The Hispanic community is one of the fastest growing and most influential groups in the United States, currently representing around 18 percent of the U.S. population. Research shows there is a high prevalence of chronic illnesses, certain infections and negative health outcomes among Latinos.
Prevention is the best way to reduce your risk of illness or disease, but because of cultural beliefs and socioeconomic obstacles, Latinas often are less likely to have access to preventive medicine and do not have regular screenings for cancer, diabetes and other illnesses.
As a Latin woman, I want to share with you important facts so you can take steps to prevent and/or minimize your personal risk of developing a chronic illness or disease.
Latin women are strong, hard-working and caring. I’m sure, like me, you grew up surrounded by them, and you have become one of these women who usually llevan las riendas de su casa. My words here are an invitation for you to take action and become more involved in improving and maintaining your health, as the empowered Latina that you are!
Let’s Start with Pap Smears
Cervical cancer is one of the most preventable cancers and also highly treatable if detected early, before it has spread beyond the cervix. Yet, according to the U.S. Office of Minority Health, Hispanic women are 40 percent more likely to be diagnosed with cervical cancer and 30 percent more likely to die from it than non-Hispanic white women.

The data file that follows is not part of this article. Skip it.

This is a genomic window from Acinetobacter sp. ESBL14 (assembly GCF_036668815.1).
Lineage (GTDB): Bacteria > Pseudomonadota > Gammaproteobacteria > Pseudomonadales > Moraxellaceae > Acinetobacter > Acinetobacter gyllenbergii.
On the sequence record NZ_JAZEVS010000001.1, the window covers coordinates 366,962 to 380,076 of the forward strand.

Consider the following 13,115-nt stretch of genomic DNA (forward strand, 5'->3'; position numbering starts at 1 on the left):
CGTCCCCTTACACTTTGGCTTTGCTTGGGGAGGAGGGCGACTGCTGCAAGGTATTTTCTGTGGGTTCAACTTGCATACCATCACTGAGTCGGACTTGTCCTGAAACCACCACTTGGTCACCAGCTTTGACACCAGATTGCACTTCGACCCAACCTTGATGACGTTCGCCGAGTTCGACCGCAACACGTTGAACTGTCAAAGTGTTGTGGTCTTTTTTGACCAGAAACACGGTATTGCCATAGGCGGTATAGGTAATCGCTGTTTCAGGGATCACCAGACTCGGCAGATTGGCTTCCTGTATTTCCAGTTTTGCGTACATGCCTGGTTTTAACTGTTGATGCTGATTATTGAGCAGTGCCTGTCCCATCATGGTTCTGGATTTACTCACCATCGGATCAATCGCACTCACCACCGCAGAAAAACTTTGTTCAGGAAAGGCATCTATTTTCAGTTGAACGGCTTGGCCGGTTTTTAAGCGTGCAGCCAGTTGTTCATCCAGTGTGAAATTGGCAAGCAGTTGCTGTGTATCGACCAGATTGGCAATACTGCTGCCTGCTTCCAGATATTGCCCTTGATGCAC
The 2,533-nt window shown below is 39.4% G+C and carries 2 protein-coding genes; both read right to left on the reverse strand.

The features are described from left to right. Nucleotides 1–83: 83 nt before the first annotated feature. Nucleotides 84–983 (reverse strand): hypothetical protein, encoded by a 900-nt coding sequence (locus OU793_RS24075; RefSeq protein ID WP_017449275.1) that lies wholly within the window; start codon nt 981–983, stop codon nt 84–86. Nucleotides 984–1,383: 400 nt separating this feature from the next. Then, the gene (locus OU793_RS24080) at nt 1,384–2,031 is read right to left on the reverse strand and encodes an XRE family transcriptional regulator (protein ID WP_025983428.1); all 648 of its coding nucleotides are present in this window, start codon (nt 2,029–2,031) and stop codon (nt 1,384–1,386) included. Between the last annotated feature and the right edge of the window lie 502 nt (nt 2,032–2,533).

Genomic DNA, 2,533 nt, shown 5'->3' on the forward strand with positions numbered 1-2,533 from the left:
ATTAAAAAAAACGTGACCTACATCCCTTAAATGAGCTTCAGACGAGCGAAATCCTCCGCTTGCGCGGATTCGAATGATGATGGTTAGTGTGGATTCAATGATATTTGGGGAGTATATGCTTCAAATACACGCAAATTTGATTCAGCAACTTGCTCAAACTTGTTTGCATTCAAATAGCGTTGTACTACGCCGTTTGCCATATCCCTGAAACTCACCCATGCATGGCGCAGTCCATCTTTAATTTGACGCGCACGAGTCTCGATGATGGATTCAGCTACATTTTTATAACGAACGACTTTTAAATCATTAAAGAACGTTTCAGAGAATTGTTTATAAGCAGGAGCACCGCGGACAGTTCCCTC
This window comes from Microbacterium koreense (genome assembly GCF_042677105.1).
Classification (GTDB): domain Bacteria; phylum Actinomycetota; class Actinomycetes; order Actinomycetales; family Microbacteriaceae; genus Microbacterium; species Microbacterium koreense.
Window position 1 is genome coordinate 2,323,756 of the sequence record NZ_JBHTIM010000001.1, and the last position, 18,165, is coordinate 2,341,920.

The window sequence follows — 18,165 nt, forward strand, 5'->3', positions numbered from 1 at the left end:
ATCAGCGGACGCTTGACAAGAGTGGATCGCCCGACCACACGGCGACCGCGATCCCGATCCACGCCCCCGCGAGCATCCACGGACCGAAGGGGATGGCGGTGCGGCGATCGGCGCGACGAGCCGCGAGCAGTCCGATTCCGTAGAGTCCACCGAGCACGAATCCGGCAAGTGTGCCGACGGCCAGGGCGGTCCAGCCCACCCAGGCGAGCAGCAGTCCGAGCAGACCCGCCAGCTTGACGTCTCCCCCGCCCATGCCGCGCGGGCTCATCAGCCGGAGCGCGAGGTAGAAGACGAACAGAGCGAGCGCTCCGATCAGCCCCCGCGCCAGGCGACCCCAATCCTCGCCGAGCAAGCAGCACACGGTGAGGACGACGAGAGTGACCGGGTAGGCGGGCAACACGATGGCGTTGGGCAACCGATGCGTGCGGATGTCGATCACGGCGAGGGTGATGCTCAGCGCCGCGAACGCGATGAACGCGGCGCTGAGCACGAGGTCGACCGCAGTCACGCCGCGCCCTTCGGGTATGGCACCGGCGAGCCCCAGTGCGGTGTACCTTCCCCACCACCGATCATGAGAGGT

There is a common myth among many young Latina women that you do not need to visit an OB/GYN unless you are sexually active. This is FALSE. You should make an appointment to have your first Pap smear to screen for cervical cancer by no later than age 21, even if you have never been sexually active. Most women should have this test regularly until they are at least 65. Your doctor will let you know what is best for you.
Let’s Talk About HPV
Your OB/GYN will also screen you for genital human papillomavirus (HPV), a sexually transmitted disease that causes cervical cancer. The International Agency for Research on Cancer found that 13 types of HPV can cause cervical cancer, and at least one of these types can cause cancers of the vulva, vagina, anus, and oropharynx (the back of the throat, base of the tongue and the tonsils).
If you have not had the HPV vaccine when you were a teenager, discuss this important preventive step with your OB/GYN. The HPV vaccine is now approved by the U.S. Food and Drug Administration for adults, both women and men, up to age 45.
Your Annual Gynecology Visit
During your annual exam, your doctor will also offer screenings for other sexually transmitted diseases and discuss your reproductive health. This is crucial for Latinas because the Centers for Disease Control and Prevention reports that the rate of sexually transmitted diseases in Hispanic women is twice the rate of non-Hispanic white women of the same age. Although teen births are decreasing every year, the CDC notes that the birth rate for Hispanic teens is twice that of non-Hispanic white women.
Preparing for Baby
It is best to plan ahead if you are thinking about having a baby. There are steps you can take to increase your ability to have a healthy pregnancy, with a happy, safe outcome.
Start with a visit to your OB/GYN for a complete physical exam to look for the presence of any infections that might require treatment, to determine if your weight is ideal or if you need to lose some pounds, to identify any blood pressure issues, and to review any medications you might be taking that could have a harmful effect on your baby. Your doctor will also identify any vaccinations you might need before becoming pregnant and if you would benefit from a genetic screening. He/she will also prescribe taking folic acid tablets, which prevent neural tube defects such as spina bifida.